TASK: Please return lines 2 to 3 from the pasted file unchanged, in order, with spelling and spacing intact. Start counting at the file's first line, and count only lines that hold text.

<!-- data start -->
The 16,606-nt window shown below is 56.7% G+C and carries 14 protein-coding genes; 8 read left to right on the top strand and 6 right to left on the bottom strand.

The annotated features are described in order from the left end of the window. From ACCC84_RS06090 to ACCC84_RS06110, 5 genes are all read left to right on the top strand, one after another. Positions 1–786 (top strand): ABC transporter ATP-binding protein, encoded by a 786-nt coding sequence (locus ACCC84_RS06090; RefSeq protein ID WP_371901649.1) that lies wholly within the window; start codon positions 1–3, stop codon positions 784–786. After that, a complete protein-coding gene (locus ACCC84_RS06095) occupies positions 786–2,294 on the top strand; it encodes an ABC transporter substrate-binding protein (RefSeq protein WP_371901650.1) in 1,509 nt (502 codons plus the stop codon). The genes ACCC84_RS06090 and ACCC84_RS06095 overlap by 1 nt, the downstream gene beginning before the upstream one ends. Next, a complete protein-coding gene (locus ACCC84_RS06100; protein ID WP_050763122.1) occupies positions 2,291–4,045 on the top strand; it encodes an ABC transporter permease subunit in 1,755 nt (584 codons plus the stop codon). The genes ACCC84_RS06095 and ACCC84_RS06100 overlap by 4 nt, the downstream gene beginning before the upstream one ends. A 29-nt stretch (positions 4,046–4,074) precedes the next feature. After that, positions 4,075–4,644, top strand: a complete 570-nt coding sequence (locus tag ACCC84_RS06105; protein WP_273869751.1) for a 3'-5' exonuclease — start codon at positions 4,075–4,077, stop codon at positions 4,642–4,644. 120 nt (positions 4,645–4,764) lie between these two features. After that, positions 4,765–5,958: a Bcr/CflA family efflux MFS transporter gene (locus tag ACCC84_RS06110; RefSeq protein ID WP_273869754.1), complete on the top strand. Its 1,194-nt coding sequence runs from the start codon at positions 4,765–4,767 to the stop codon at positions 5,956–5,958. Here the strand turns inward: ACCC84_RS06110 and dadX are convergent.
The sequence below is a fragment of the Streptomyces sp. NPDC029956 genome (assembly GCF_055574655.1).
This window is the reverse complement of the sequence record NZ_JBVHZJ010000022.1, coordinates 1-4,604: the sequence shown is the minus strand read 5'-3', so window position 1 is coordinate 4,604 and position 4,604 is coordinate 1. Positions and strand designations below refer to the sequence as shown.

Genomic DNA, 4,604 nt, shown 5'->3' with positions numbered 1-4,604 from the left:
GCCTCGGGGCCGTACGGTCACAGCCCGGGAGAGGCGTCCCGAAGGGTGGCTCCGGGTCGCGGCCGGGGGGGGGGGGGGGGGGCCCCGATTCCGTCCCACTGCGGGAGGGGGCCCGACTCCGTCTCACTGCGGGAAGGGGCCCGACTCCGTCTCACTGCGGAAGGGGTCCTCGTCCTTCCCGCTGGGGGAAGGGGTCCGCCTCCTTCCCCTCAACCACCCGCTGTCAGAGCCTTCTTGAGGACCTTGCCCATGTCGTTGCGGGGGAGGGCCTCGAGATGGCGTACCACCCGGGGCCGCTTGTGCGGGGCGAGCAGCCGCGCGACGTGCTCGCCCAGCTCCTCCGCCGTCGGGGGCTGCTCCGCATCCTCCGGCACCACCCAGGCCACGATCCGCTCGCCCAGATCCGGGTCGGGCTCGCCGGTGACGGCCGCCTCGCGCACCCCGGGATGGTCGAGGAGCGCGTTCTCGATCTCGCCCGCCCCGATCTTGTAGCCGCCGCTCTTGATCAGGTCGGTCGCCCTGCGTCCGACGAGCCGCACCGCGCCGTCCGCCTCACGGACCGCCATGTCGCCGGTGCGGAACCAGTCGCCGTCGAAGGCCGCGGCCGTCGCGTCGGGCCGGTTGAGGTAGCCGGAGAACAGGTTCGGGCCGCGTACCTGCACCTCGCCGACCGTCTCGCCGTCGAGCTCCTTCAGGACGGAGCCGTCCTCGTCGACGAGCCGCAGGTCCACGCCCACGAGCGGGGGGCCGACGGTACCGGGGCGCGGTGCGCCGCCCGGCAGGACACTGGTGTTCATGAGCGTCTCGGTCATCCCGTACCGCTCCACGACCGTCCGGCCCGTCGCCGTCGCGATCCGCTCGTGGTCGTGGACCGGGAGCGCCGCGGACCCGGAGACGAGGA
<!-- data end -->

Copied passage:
The annotated features are described in order from the left end of the window. From ACCC84_RS06090 to ACCC84_RS06110, 5 genes are all read left to right on the top strand, one after another. Positions 1–786 (top strand): ABC transporter ATP-binding protein, encoded by a 786-nt coding sequence (locus ACCC84_RS06090; RefSeq protein ID WP_371901649.1) that lies wholly within the window; start codon positions 1–3, stop codon positions 784–786. After that, a complete protein-coding gene (locus ACCC84_RS06095) occupies positions 786–2,294 on the top strand; it encodes an ABC transporter substrate-binding protein (RefSeq protein WP_371901650.1) in 1,509 nt (502 codons plus the stop codon). The genes ACCC84_RS06090 and ACCC84_RS06095 overlap by 1 nt, the downstream gene beginning before the upstream one ends. Next, a complete protein-coding gene (locus ACCC84_RS06100; protein ID WP_050763122.1) occupies positions 2,291–4,045 on the top strand; it encodes an ABC transporter permease subunit in 1,755 nt (584 codons plus the stop codon). The genes ACCC84_RS06095 and ACCC84_RS06100 overlap by 4 nt, the downstream gene beginning before the upstream one ends. A 29-nt stretch (positions 4,046–4,074) precedes the next feature. After that, positions 4,075–4,644, top strand: a complete 570-nt coding sequence (locus tag ACCC84_RS06105; protein WP_273869751.1) for a 3'-5' exonuclease — start codon at positions 4,075–4,077, stop codon at positions 4,642–4,644. 120 nt (positions 4,645–4,764) lie between these two features. After that, positions 4,765–5,958: a Bcr/CflA family efflux MFS transporter gene (locus tag ACCC84_RS06110; RefSeq protein ID WP_273869754.1), complete on the top strand. Its 1,194-nt coding sequence runs from the start codon at positions 4,765–4,767 to the stop codon at positions 5,956–5,958. Here the strand turns inward: ACCC84_RS06110 and dadX are convergent.
The sequence below is a fragment of the Streptomyces sp. NPDC029956 genome (assembly GCF_055574655.1).